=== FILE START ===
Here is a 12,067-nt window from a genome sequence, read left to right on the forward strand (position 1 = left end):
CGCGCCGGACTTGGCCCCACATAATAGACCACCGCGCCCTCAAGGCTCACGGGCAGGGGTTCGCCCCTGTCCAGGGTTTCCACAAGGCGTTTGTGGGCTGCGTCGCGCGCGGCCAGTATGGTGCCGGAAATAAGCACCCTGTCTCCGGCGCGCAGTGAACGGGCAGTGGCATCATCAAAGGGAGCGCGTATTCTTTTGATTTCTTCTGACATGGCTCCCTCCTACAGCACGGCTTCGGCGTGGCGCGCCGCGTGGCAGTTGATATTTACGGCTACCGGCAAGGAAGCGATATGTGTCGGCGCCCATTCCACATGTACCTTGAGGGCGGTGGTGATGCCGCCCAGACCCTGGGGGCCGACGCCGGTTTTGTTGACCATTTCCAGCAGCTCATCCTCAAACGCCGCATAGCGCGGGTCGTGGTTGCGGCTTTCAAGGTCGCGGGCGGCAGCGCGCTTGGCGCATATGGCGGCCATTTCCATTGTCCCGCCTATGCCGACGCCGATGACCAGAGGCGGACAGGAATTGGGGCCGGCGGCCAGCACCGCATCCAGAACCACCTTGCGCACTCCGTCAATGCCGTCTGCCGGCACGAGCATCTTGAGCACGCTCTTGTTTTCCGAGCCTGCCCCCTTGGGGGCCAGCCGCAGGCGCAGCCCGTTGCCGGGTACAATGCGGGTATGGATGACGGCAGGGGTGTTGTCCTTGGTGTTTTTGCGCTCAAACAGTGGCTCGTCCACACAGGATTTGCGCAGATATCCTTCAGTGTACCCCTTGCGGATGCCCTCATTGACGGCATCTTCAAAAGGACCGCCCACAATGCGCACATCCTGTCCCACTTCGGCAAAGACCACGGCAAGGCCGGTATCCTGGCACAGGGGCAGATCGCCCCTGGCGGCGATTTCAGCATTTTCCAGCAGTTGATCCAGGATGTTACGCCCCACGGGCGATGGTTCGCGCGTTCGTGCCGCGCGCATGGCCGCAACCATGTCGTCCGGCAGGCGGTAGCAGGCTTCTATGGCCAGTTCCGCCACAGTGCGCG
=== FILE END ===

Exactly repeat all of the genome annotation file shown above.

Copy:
Here is a 12,067-nt window from a genome sequence, read left to right on the forward strand (position 1 = left end):
CGCGCCGGACTTGGCCCCACATAATAGACCACCGCGCCCTCAAGGCTCACGGGCAGGGGTTCGCCCCTGTCCAGGGTTTCCACAAGGCGTTTGTGGGCTGCGTCGCGCGCGGCCAGTATGGTGCCGGAAATAAGCACCCTGTCTCCGGCGCGCAGTGAACGGGCAGTGGCATCATCAAAGGGAGCGCGTATTCTTTTGATTTCTTCTGACATGGCTCCCTCCTACAGCACGGCTTCGGCGTGGCGCGCCGCGTGGCAGTTGATATTTACGGCTACCGGCAAGGAAGCGATATGTGTCGGCGCCCATTCCACATGTACCTTGAGGGCGGTGGTGATGCCGCCCAGACCCTGGGGGCCGACGCCGGTTTTGTTGACCATTTCCAGCAGCTCATCCTCAAACGCCGCATAGCGCGGGTCGTGGTTGCGGCTTTCAAGGTCGCGGGCGGCAGCGCGCTTGGCGCATATGGCGGCCATTTCCATTGTCCCGCCTATGCCGACGCCGATGACCAGAGGCGGACAGGAATTGGGGCCGGCGGCCAGCACCGCATCCAGAACCACCTTGCGCACTCCGTCAATGCCGTCTGCCGGCACGAGCATCTTGAGCACGCTCTTGTTTTCCGAGCCTGCCCCCTTGGGGGCCAGCCGCAGGCGCAGCCCGTTGCCGGGTACAATGCGGGTATGGATGACGGCAGGGGTGTTGTCCTTGGTGTTTTTGCGCTCAAACAGTGGCTCGTCCACACAGGATTTGCGCAGATATCCTTCAGTGTACCCCTTGCGGATGCCCTCATTGACGGCATCTTCAAAAGGACCGCCCACAATGCGCACATCCTGTCCCACTTCGGCAAAGACCACGGCAAGGCCGGTATCCTGGCACAGGGGCAGATCGCCCCTGGCGGCGATTTCAGCATTTTCCAGCAGTTGATCCAGGATGTTACGCCCCACGGGCGATGGTTCGCGCGTTCGTGCCGCGCGCATGGCCGCAACCATGTCGTCCGGCAGGCGGTAGCAGGCTTCTATGGCCAGTTCCGCCACAGTGCGCG